Marilyn Ries June 18, 2019 Rental Agreement
You do not have a licence or a tenancy just because the landlord says that`s what you have. Your rental agreement with your landlord can give you extra rights. It cannot take away any rights that the law gives you. These rights depend upon the type of tenancy or licence you have.
Sometimes, extenuating circumstances require you to break a lease and move out. When you are examining your lease, make sure you understand the requirements for ending the term. Familiarize yourself with how many days’ notice you must give your landlord, and determine whether there is any specific cleaning you will need to do before leaving. All of this information should be outlined in your lease, and if it is not, don’t be afraid to ask about it.
When you sign a rental agreement or a lease, there should be an identified period of time for which the rental will be occupied. Some terms are 6 months, with the remainder becoming a month-by-month payment, while others are a full year. Make sure you understand how long the term is before you sign the lease, as you do not want to commit to a long term lease if you will not be sticking around.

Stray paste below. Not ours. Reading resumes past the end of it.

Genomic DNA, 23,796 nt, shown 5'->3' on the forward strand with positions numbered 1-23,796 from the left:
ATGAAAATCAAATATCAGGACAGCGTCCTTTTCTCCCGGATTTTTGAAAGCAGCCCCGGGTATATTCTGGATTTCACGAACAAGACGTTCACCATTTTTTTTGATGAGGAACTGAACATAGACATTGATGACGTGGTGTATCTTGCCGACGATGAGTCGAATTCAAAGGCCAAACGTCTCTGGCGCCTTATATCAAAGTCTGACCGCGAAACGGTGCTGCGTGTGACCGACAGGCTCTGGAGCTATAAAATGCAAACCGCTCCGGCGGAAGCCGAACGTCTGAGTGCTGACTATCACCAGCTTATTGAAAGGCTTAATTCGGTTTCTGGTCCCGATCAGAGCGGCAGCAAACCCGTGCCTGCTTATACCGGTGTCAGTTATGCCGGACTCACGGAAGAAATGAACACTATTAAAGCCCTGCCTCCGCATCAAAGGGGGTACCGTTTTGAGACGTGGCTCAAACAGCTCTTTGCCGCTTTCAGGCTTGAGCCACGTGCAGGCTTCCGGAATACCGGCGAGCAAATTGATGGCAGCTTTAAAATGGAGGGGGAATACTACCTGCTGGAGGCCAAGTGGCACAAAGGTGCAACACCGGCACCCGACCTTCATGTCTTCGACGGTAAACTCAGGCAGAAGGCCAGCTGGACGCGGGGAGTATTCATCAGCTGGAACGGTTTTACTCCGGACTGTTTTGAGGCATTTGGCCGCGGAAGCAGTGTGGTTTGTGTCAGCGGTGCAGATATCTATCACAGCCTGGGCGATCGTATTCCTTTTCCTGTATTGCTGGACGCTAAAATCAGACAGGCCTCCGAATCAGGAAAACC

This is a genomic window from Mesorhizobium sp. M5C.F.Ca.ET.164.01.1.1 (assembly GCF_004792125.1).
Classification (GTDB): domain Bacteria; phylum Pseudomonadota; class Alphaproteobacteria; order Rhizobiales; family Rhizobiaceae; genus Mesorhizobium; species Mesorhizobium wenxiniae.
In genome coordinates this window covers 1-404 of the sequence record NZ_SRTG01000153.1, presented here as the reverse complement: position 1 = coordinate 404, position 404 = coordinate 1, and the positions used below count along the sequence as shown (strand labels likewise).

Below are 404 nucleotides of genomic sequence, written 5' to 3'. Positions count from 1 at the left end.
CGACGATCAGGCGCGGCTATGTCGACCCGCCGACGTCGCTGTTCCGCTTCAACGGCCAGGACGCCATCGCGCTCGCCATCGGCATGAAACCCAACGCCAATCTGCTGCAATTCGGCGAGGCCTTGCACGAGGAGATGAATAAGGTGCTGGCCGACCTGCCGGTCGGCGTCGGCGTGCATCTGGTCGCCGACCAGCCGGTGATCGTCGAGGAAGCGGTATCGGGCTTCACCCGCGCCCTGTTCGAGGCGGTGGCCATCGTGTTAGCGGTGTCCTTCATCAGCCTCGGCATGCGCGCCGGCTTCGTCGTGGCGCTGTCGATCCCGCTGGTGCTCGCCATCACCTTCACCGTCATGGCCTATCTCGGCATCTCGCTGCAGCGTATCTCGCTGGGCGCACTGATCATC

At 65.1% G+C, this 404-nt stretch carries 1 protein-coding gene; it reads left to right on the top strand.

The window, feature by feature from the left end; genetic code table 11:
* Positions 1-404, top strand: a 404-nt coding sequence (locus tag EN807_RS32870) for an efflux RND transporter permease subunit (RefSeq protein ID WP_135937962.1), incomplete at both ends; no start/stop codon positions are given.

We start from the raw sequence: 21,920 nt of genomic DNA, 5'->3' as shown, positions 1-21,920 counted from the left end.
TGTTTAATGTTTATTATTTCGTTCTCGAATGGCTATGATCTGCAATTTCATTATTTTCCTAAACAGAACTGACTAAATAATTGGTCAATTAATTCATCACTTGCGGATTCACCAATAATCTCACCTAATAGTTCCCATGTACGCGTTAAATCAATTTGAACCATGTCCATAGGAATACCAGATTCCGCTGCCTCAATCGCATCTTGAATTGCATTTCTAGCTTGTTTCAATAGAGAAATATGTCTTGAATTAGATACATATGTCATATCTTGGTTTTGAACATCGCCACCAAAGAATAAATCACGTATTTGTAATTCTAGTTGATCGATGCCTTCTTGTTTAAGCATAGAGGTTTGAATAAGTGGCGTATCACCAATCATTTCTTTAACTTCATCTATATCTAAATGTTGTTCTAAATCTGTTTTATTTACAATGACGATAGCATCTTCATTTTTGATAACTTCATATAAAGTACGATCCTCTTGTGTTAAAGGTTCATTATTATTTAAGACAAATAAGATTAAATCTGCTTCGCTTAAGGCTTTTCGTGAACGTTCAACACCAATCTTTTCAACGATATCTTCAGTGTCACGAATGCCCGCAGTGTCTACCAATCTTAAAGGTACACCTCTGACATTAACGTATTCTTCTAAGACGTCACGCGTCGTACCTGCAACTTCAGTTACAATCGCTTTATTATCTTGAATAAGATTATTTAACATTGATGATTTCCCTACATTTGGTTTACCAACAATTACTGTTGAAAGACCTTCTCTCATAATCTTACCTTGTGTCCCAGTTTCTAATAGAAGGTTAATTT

As you’re reading, make sure you understand everything in the agreement. Legal jargon can be confusing, so ask for clarification if needed. And make yourself aware of rules, like noise restrictions and guest policies. If you notice the rental agreement doesn’t accurately reflect what you discussed with your landlord, make sure to ask him or her to edit the document. And don’t worry about being bothersome during this process- it’s worth going back and forth until the rental agreement is perfect.
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